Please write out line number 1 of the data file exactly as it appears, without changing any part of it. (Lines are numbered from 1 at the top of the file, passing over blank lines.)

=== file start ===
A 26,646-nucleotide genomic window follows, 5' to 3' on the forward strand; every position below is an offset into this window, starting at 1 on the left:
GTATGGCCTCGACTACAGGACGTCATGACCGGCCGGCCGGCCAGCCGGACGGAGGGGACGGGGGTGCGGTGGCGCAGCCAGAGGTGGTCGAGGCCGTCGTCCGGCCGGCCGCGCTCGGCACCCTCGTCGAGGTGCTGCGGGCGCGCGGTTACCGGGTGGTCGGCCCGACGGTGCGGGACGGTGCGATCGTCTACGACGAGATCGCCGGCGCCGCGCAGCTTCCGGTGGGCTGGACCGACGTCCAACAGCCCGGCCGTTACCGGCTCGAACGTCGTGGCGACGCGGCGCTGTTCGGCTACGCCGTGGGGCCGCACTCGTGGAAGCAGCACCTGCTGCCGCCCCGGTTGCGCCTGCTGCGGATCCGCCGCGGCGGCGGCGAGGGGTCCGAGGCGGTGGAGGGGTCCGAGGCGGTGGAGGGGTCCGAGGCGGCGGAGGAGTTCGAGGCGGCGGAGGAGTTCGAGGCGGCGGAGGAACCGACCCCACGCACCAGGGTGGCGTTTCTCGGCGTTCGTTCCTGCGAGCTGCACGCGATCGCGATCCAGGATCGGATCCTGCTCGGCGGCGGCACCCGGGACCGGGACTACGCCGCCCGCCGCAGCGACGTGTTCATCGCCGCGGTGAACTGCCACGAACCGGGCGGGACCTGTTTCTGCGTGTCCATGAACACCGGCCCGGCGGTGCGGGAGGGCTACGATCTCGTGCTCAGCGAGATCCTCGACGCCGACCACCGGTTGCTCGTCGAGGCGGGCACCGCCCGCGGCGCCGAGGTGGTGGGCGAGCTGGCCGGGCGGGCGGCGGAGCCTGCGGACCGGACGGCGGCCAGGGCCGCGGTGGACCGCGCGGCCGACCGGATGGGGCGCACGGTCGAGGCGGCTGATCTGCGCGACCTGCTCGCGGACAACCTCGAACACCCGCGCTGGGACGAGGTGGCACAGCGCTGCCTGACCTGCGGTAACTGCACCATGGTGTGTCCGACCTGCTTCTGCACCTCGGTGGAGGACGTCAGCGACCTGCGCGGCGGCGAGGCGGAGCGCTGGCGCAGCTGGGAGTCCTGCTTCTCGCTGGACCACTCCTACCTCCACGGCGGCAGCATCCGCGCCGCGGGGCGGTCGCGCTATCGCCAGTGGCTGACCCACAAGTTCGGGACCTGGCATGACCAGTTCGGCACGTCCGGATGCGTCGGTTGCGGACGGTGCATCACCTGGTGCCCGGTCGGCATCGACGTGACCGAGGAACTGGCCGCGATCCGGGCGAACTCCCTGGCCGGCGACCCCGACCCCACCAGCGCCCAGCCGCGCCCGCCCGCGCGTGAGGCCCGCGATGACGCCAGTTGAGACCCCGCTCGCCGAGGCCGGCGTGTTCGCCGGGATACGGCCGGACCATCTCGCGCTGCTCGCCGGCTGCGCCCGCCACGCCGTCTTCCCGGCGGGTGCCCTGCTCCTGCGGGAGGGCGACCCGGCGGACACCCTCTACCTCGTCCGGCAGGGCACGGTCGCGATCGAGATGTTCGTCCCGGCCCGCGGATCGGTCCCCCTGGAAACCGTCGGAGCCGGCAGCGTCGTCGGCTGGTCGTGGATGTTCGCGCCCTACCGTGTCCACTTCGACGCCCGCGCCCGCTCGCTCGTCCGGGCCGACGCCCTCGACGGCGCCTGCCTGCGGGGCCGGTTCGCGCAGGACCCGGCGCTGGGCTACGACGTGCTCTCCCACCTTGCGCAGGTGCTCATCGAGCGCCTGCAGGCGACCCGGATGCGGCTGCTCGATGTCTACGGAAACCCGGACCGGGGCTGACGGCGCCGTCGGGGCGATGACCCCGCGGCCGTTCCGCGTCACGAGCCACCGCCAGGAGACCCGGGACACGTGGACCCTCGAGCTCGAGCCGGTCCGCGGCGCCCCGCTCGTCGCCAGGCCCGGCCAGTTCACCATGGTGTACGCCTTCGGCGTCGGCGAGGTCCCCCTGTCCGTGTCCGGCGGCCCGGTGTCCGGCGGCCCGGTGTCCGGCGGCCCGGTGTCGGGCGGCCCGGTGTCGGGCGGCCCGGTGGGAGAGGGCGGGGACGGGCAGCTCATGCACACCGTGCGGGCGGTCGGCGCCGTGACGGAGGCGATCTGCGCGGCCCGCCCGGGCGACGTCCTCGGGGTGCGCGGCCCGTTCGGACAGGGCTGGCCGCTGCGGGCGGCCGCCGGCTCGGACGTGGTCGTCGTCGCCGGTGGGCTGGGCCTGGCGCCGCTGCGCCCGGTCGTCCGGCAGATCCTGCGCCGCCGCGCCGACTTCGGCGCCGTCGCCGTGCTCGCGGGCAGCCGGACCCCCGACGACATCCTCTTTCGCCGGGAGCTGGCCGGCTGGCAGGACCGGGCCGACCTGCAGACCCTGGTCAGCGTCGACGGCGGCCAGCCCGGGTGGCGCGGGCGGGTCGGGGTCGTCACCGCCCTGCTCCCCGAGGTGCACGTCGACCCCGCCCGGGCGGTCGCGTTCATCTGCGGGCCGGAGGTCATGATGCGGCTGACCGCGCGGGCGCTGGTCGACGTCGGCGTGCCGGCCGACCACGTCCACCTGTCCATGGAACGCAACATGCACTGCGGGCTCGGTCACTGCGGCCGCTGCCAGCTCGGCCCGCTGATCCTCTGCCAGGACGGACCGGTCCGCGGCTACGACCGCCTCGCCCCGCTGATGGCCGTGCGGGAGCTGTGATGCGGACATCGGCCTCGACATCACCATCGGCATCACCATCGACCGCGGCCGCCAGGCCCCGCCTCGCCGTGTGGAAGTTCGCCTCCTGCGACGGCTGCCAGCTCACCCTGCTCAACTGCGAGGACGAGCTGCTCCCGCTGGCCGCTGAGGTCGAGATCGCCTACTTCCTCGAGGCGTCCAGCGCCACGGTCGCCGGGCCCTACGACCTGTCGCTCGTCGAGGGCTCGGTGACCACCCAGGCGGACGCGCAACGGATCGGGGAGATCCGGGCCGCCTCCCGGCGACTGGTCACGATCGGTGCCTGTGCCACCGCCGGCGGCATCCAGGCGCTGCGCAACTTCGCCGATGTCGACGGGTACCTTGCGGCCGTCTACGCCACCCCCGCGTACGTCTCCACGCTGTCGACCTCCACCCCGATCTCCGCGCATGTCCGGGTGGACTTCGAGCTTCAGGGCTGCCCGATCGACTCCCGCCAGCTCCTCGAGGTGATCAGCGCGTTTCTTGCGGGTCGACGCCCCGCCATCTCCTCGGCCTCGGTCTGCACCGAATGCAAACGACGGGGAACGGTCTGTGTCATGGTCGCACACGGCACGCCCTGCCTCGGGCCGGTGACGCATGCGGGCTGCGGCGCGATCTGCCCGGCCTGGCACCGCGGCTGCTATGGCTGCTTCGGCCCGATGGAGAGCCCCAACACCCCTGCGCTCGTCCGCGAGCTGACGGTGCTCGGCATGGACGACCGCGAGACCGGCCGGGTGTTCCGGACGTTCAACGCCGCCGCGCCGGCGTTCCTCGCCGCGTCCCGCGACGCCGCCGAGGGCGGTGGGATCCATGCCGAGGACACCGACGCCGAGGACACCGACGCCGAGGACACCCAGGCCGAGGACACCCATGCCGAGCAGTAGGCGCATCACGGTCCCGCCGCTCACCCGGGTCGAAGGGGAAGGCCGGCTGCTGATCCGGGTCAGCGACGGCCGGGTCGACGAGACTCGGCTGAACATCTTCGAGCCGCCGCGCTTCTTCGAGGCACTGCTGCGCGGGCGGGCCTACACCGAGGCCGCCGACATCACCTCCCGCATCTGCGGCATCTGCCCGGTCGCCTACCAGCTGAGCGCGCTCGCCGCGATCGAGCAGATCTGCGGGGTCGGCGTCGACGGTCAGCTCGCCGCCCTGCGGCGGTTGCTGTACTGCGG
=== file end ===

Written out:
A 26,646-nucleotide genomic window follows, 5' to 3' on the forward strand; every position below is an offset into this window, starting at 1 on the left: